- The extent to which you’ve considered issues of inclusion, equality and diversity in your project and have credible plans in place to minimise barriers to attendance and participation
- The extent to which your project will contribute to the development of the arts in Wales
Planning and Managing a Successful Project
Tell us about your approach to your project. Tell us who’ll be responsible for its delivery. Tell us how you’ll keep your project on track, and how you’ll know that it’s been successful
We know that a well-planned project with effective management is more likely to lead to a successful end result. So we want to know that your organisation is properly set up, well-run, with the capacity and the right skills and experience to deliver your project successfully, alongside your usual work. We also want to know about how you’ve approached planning your project. We may ask you at a later stage to provide your annual accounts, if we believe this will help us with our assessment of your application.
We also want you to tell us how you’ll monitor your project’s progress and keep things on track, and how you’ll evaluate your project’s impact on its completion. By taking a structured approach to monitoring your project, you can respond quickly to any issues as they arise and change your project plan accordingly.
Evaluation is a crucial part of any project, and it’s more straightforward if you think about it at the outset. Put simply, evaluation is a structured way of thinking about what has happened.
In difficult financial times when there is greater pressure on the funding available, good evaluation can be a great tool in helping you become more financially viable and resilient, as it demonstrates to other funders and stakeholders the quality and impact of what you can deliver.
Remember that we will ask you to fill in a Completion Report once your project has ended, so all the monitoring and evaluation you carry out during and after the project will make filling this in easier.
Planning your Project
In your proposal you should:
- Tell us your project’s aims and objectives. How did you agree on these?
- Show us how your project fits with your organisation’s aims and its current Business Plan:
- Why is it appropriate for you to deliver this project?
- How is it additional to your usual work?
- Show us that you have considered the impact of your project on your organisation’s capacity to deliver its usual activity:
- What will your project contribute to your organisation in the longer term? What will be its legacy?
- Tell us about your project plan:
- How have you developed the project plan, and why do you think it’s achievable?
- What are the key stages of activity?
- How have you ensured that the timescales are realistic?
- Tell us if you’re working in partnership with any other organisations or creative professionals:
- Tell us about their role and how the partnership came about
- Tell us what practical or financial support they will provide
- Tell us how you will ensure that there is clarity of roles and responsibilities between all the partners involved in the project
- Show us how you’ve sought to minimise the environmental impact of your project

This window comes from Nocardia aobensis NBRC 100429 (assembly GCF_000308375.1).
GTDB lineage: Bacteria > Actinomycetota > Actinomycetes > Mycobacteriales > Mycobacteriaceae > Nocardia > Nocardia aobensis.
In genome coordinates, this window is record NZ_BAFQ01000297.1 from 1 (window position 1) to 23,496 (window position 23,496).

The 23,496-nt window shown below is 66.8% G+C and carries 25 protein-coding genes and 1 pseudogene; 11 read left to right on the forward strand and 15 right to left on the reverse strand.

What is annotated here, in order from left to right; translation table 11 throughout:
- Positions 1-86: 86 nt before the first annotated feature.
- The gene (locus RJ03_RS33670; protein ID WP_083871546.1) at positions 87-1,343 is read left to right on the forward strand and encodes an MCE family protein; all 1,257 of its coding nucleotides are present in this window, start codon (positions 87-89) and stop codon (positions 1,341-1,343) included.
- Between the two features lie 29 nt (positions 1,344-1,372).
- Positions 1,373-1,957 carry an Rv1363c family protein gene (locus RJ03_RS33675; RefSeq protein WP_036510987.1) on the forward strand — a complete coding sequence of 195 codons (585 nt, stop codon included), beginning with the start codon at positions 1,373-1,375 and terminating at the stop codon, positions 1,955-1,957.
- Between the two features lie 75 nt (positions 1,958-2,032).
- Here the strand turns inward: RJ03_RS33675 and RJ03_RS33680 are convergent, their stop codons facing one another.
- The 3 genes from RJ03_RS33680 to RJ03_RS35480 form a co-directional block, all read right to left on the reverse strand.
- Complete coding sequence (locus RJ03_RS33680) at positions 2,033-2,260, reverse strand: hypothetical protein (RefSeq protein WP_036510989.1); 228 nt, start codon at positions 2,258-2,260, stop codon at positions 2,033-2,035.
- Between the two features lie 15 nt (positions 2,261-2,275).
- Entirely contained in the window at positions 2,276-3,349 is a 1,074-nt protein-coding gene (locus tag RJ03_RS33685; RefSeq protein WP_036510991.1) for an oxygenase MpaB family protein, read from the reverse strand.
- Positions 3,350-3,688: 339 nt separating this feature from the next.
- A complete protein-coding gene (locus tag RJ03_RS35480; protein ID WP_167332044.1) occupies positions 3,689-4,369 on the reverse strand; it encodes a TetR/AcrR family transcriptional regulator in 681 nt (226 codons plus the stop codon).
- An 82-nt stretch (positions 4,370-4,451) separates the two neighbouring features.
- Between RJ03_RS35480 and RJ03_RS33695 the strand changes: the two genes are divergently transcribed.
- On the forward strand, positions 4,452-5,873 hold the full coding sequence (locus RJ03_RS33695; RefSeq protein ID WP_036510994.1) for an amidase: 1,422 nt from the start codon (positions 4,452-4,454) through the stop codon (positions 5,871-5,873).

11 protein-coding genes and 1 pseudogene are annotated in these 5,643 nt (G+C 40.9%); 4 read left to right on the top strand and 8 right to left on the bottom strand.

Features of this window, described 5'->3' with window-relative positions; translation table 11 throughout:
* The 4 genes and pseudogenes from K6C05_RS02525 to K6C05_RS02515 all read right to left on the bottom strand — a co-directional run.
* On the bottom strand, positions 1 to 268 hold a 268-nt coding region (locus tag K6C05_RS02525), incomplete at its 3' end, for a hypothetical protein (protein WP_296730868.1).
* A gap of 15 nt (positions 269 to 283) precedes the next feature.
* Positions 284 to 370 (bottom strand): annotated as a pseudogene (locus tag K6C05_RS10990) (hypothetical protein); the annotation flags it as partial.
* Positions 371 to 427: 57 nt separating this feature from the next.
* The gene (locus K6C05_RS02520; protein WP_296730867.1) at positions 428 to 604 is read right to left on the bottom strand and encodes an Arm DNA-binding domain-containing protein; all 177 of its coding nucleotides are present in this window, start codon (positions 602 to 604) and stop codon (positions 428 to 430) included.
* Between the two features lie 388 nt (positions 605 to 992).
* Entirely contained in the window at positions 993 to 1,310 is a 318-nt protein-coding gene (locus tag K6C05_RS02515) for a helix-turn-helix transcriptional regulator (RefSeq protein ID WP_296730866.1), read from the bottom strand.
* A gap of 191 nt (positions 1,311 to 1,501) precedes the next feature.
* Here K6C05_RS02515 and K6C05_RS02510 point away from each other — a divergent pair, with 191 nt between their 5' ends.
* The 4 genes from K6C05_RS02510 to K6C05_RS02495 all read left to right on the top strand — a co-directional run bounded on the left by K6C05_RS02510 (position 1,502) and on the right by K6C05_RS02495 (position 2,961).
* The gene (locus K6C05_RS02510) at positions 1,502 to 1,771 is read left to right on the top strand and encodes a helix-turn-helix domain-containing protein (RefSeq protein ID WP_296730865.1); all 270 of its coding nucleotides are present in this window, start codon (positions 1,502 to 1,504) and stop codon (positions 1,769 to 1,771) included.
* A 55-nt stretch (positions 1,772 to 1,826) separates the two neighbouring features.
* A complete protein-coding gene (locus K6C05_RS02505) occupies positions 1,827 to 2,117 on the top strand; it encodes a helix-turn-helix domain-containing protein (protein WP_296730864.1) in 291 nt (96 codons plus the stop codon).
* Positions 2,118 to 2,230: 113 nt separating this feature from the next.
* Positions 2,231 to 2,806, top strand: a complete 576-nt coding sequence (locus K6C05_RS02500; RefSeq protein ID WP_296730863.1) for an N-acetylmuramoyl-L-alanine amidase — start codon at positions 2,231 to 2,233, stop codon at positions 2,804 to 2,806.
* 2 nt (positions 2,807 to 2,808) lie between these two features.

You may wish to submit a project plan in your own format as one of your supporting documents. Click here for further information on attachments.
Managing your project
In your proposal you should:
- Show us that you have the skills, experience and the capacity to successfully deliver your project:
- Tell us who will be responsible for running the project on a daily basis
- Tell us what support will be provided by other members of staff and by members of your governing body
- Tell us if you have any experience of delivering similar projects. What did you learn from these that you can apply to this project?
- Tell us if you’re employing new staff to deliver the project. How will they be selected? Any project staff, including creative professionals, being paid more than £5,000 must be recruited by open selection unless there is a specific and pressing artistic reason to do otherwise. Please tell us if you believe this is the case.
- Show us how you will identify, monitor and manage any risks associated with your project:
- Tell us who is responsible for managing risk during the life of your project
Attachment: Your Bank Account
You must submit proof that you have a bank account in your organisation’s name that requires at least two people to authorise transactions. (These are usually referred to as the account’s signatories). By transactions we mean any withdrawals, transfers or payments made from the organisation’s account. This includes signing cheques and using an internet bank account. Please note that we can only accept bank accounts and not building society accounts.
This helps us check that you are eligible to apply (for more information see our Getting Started document and helps us understand how you manage your finances.
We take the responsibility of distributing public funding very seriously, and that’s why the way you manage your finances is important to us. We expect the organisations we support to have in place appropriate controls that ensure they can manage effectively and appropriately any funds they receive. One of these measures is requiring at least two people to authorise transactions.
We will accept any combination of the following documents to meet this requirement. Please remember that we are looking for proof that the account is in the organisation’s name, and that it requires at least two people to authorise transactions:
- A scan of a pre-printed paying slip
- A scan of a blank cheque
- A letter from your bank confirming the details we need to know